EU finance ministers have backed changes to sugar reforms first launched last year to cut production.

The European Commission said sugar processors had renounced less of their quotas than had been anticipated, meaning a further stage of reform was vital.

The Commission said the amount of aid given to growers would remain fixed but an additional payment would go to growers who decided to renounce their quota.

The Commission said the changes should see the renunciation of about 3.8m tonnes of sugar quota on top of the 2.2m tonnes given up so far. However, the EU’s executive arm warned that compulsory quota cuts were in the pipeline should not enough sugar was renounced.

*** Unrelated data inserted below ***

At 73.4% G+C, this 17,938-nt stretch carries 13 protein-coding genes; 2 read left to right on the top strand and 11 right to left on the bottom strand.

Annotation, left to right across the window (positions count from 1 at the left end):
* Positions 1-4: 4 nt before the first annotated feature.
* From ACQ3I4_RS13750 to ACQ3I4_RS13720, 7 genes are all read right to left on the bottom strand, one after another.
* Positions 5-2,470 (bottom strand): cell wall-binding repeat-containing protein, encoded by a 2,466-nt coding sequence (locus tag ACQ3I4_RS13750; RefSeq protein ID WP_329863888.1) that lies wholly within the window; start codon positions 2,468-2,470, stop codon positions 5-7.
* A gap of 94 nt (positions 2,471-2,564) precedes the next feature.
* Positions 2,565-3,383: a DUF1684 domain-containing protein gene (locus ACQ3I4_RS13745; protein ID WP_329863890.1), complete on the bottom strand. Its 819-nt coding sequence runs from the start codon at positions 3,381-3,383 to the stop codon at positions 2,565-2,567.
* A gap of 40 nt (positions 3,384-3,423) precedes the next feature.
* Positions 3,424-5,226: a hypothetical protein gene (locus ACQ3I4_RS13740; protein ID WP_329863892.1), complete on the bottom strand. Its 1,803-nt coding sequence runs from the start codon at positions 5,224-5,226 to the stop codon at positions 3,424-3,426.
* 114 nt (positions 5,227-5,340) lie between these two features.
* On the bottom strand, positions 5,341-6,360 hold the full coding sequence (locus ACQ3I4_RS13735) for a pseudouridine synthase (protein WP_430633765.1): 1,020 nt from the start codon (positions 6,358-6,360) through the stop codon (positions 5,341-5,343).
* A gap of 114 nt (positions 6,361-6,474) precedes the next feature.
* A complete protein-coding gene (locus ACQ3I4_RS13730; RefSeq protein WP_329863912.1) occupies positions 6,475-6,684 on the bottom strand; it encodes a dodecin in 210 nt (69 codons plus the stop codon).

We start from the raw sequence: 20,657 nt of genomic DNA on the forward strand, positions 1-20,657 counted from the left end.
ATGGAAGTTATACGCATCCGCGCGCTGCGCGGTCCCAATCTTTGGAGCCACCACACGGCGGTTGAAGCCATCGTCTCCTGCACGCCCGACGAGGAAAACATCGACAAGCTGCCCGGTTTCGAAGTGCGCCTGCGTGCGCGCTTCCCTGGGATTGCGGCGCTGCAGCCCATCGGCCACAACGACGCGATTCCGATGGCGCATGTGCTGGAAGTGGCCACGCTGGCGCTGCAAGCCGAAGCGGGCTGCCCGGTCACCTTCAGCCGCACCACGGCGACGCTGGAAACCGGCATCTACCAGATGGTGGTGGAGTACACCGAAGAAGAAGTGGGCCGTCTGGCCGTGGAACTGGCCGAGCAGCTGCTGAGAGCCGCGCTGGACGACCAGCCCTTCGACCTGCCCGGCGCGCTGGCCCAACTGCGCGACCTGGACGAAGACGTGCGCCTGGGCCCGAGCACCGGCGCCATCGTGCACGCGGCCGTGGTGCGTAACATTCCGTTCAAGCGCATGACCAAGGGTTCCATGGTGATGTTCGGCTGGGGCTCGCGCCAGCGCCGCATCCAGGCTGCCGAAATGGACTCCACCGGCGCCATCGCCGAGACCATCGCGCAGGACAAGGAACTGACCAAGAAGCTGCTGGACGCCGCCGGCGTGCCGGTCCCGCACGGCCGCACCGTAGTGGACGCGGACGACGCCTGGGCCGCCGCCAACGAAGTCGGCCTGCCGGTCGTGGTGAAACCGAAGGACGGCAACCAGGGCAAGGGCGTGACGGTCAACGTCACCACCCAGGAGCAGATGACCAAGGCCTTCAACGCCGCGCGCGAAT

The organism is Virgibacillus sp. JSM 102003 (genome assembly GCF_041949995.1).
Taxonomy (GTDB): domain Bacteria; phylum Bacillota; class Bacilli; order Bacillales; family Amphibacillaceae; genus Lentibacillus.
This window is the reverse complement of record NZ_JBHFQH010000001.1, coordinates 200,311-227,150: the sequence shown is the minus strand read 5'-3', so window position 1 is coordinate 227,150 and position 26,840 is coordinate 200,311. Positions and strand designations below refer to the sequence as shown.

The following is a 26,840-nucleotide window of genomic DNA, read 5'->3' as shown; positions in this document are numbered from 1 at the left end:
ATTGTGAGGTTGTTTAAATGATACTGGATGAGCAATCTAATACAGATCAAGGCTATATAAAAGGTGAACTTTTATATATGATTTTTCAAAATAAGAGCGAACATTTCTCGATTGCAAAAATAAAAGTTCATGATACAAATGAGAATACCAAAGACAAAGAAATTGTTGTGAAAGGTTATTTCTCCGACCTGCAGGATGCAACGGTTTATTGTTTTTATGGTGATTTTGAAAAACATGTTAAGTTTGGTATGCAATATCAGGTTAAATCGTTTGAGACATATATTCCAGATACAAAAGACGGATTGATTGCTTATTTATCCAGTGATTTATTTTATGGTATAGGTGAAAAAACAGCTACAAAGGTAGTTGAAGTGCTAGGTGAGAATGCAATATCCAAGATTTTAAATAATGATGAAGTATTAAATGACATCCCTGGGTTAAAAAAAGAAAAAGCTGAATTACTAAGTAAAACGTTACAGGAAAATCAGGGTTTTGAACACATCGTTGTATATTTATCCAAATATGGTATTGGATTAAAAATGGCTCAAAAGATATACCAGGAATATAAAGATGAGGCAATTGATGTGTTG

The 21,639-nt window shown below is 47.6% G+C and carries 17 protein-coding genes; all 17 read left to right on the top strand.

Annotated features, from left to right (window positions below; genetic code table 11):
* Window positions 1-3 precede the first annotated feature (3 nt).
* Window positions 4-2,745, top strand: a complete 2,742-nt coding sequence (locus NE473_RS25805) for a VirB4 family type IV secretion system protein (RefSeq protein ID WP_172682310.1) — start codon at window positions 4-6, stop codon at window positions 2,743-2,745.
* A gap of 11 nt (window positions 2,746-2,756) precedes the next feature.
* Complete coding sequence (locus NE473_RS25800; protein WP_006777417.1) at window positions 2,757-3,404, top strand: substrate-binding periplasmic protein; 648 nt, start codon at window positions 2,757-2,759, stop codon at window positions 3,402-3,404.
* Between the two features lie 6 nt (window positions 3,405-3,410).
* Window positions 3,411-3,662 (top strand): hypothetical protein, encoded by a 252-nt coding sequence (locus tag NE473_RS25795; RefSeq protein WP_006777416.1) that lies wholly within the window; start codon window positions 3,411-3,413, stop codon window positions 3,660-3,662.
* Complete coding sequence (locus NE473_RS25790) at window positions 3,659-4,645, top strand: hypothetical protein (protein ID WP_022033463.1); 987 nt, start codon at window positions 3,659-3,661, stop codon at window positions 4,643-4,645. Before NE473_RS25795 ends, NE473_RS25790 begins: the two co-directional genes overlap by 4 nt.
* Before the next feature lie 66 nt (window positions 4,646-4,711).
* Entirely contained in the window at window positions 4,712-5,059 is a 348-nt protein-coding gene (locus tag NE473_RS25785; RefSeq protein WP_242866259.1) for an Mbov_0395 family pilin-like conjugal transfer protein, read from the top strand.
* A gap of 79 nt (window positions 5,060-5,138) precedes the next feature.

EU Agriculture Commissioner Mariann Fischer Boel said: “It is a key element of our reform, offering financial incentives to factories which can’t compete at the new lower prices. The changes agreed today will encourage many more companies to give up quota.”

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She added: “I urge them to take this chance. As the price falls, life will get tougher. And after 2010, there won’t be any money to help producers who have to bow out.”